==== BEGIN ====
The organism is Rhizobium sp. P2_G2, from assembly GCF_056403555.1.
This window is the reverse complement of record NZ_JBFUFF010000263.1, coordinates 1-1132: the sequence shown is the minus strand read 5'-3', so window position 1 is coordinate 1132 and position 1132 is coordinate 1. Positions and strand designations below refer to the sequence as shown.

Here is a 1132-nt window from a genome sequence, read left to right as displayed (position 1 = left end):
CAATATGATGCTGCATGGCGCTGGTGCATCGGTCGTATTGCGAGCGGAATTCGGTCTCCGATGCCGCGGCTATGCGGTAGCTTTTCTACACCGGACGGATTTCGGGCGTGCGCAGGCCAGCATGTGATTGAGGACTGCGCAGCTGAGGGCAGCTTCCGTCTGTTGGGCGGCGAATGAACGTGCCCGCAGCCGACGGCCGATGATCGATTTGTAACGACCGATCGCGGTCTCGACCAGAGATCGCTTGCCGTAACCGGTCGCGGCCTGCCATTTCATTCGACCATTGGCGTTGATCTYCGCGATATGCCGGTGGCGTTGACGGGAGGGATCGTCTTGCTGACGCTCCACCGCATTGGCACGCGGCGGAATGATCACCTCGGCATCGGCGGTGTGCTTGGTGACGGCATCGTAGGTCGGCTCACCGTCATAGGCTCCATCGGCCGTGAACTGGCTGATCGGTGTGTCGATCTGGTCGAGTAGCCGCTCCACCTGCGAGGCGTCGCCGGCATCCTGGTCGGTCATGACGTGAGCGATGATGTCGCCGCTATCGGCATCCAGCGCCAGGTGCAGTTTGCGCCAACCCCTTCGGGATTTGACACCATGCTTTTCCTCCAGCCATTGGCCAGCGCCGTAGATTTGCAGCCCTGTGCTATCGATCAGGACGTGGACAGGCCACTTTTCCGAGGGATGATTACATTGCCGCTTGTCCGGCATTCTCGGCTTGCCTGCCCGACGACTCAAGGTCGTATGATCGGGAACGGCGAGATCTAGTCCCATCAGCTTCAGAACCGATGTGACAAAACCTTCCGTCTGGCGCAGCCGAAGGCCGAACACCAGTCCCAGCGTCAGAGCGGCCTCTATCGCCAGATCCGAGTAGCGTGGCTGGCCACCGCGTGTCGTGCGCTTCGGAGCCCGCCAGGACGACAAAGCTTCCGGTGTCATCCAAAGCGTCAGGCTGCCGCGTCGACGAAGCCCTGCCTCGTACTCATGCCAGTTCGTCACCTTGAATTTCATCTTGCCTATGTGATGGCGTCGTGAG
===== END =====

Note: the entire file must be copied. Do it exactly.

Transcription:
The organism is Rhizobium sp. P2_G2, from assembly GCF_056403555.1.
This window is the reverse complement of record NZ_JBFUFF010000263.1, coordinates 1-1132: the sequence shown is the minus strand read 5'-3', so window position 1 is coordinate 1132 and position 1132 is coordinate 1. Positions and strand designations below refer to the sequence as shown.

Here is a 1132-nt window from a genome sequence, read left to right as displayed (position 1 = left end):
CAATATGATGCTGCATGGCGCTGGTGCATCGGTCGTATTGCGAGCGGAATTCGGTCTCCGATGCCGCGGCTATGCGGTAGCTTTTCTACACCGGACGGATTTCGGGCGTGCGCAGGCCAGCATGTGATTGAGGACTGCGCAGCTGAGGGCAGCTTCCGTCTGTTGGGCGGCGAATGAACGTGCCCGCAGCCGACGGCCGATGATCGATTTGTAACGACCGATCGCGGTCTCGACCAGAGATCGCTTGCCGTAACCGGTCGCGGCCTGCCATTTCATTCGACCATTGGCGTTGATCTYCGCGATATGCCGGTGGCGTTGACGGGAGGGATCGTCTTGCTGACGCTCCACCGCATTGGCACGCGGCGGAATGATCACCTCGGCATCGGCGGTGTGCTTGGTGACGGCATCGTAGGTCGGCTCACCGTCATAGGCTCCATCGGCCGTGAACTGGCTGATCGGTGTGTCGATCTGGTCGAGTAGCCGCTCCACCTGCGAGGCGTCGCCGGCATCCTGGTCGGTCATGACGTGAGCGATGATGTCGCCGCTATCGGCATCCAGCGCCAGGTGCAGTTTGCGCCAACCCCTTCGGGATTTGACACCATGCTTTTCCTCCAGCCATTGGCCAGCGCCGTAGATTTGCAGCCCTGTGCTATCGATCAGGACGTGGACAGGCCACTTTTCCGAGGGATGATTACATTGCCGCTTGTCCGGCATTCTCGGCTTGCCTGCCCGACGACTCAAGGTCGTATGATCGGGAACGGCGAGATCTAGTCCCATCAGCTTCAGAACCGATGTGACAAAACCTTCCGTCTGGCGCAGCCGAAGGCCGAACACCAGTCCCAGCGTCAGAGCGGCCTCTATCGCCAGATCCGAGTAGCGTGGCTGGCCACCGCGTGTCGTGCGCTTCGGAGCCCGCCAGGACGACAAAGCTTCCGGTGTCATCCAAAGCGTCAGGCTGCCGCGTCGACGAAGCCCTGCCTCGTACTCATGCCAGTTCGTCACCTTGAATTTCATCTTGCCTATGTGATGGCGTCGTGAG